How does one do discovery on a non-party only the opposing party knows?

Suppose the opposing party filed a motion and an adequate response to the motion will require that discovery be done on some of the people referenced in the motion, how does one go about getting the witness' name and contact info? Can/should the discovery be served on the unnamed witness via the defendant's attorney? Email the defendant's attorney and ask?

1 Answer 1


You can make a discovery request on opposing party first, and ask them formally to disclose the information related to the witnesses, via oral deposition or interrogatories. They may be uncooperative and delay you as much as they could. It would be much easier if you can get the information from a third-party (for example, the police) because you can subpoena them, and they usually have less incentive to be uncooperative.

  • thanks for the answer. the use of "witness" may be misleading, the police would have no idea who this person is. the opposing party made a statement that someone did or did not do something which makes them a witness for the act or non-act the opposing party alleged did or did not happen.
    – j. howdee
    Apr 3, 2020 at 12:11
  • One party makes statements of fact concerning a unnamed person, how would the opposing party go about doing discovery on the alleged witness?
    – j. howdee
    Apr 3, 2020 at 12:16
  • 1
    Once you identify and locate the opposing party's witness, you may subpoena them and conduct deposition (if not cooperative) or request an affidavit from them (if they are helpful). Based on the information you provided, your opposing party possesses information which can identify and possibly locate the witness, but the said information is not yet available to you. That's why you need to do discovery on opposing party first. You can ask for continuances on the hearing of the motion in the meantime.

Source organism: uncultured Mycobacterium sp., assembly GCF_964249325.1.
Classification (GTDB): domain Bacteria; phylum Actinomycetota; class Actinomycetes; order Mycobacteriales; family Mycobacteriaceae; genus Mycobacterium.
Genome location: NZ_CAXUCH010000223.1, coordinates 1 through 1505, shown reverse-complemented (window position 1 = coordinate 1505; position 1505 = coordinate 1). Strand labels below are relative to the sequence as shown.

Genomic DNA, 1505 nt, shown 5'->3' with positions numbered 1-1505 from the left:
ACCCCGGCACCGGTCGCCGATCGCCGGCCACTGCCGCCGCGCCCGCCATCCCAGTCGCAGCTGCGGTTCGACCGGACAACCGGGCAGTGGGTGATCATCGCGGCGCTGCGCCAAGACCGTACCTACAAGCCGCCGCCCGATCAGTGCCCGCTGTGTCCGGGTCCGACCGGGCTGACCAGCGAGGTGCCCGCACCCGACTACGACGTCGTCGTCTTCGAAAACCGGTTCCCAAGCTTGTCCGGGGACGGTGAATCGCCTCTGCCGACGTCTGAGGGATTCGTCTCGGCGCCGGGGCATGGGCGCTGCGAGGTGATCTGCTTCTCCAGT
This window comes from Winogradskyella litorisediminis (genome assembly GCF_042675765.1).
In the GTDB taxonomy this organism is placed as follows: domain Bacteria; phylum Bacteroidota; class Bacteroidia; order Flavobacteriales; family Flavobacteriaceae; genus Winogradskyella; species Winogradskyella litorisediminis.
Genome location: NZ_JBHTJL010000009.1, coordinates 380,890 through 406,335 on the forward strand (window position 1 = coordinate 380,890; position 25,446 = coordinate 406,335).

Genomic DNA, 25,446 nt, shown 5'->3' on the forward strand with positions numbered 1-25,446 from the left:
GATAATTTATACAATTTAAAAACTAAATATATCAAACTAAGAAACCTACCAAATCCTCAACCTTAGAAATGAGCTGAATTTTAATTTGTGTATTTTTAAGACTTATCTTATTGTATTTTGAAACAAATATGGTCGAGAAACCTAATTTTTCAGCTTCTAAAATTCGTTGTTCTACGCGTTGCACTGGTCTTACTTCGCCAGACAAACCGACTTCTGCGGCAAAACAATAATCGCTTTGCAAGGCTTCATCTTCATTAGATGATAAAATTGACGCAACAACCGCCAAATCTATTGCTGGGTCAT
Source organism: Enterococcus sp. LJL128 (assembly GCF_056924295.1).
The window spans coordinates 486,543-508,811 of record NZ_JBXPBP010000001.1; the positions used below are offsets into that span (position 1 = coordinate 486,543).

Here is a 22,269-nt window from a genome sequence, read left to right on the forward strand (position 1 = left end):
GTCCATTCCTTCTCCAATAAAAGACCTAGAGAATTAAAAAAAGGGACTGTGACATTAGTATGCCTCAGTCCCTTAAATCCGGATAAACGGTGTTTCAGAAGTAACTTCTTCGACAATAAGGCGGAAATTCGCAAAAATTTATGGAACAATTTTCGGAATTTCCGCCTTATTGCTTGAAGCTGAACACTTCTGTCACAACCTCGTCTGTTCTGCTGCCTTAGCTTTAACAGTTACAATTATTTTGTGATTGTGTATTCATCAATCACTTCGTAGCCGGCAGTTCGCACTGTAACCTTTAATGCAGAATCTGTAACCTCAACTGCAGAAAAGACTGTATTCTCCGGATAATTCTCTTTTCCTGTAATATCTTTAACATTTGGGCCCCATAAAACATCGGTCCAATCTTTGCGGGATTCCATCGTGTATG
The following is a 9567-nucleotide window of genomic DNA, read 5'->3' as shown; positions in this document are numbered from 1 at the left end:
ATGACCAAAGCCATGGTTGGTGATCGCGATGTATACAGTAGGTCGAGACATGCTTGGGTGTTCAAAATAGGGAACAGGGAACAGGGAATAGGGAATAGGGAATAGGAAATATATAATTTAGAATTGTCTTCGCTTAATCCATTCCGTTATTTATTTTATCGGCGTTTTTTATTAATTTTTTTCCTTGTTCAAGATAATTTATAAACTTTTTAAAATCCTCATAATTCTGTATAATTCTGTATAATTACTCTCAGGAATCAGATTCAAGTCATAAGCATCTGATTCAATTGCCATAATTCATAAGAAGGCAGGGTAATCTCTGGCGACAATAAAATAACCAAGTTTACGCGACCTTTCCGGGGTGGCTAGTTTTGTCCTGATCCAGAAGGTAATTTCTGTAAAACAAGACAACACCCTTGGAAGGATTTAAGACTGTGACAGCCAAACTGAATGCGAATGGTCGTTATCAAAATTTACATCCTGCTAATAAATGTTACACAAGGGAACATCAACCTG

– aaronqli
    Apr 3, 2020 at 12:37
  • Thanks for the info.So, if the opponent mentions an unnamed person as haven done a thing and the other side wants to know who that person is to do discovery on them; does that mean that the party has to use valuable and limited discovery questions to obtain the "unnamed" person's name and contact information or can that information be obtained another way, such as through production of documents? How many ways are there for getting a potential witnesses name and contact information when that information is held by your uncooperative opponent?
    – j. howdee
    Apr 4, 2020 at 18:08
  • So, does the opposing party plan to call this person as a witness? One assumes so, or else why mention a random person in a motion? Parties must disclose to the other side the witnesses they plan to call in a case. There are no "surprise" witnesses. Thus, the opposing party should disclose this person's info in its witness list. You wouldn't, for instance, use an interrogatory to ask, "What is the contact info for person mentioned on page 3 of Motion X?" Rather, if this person isn't on witness list, you'd go through the process necessary when a party's disclosure is deficient.
    – A.fm.
    Apr 4, 2020 at 19:29

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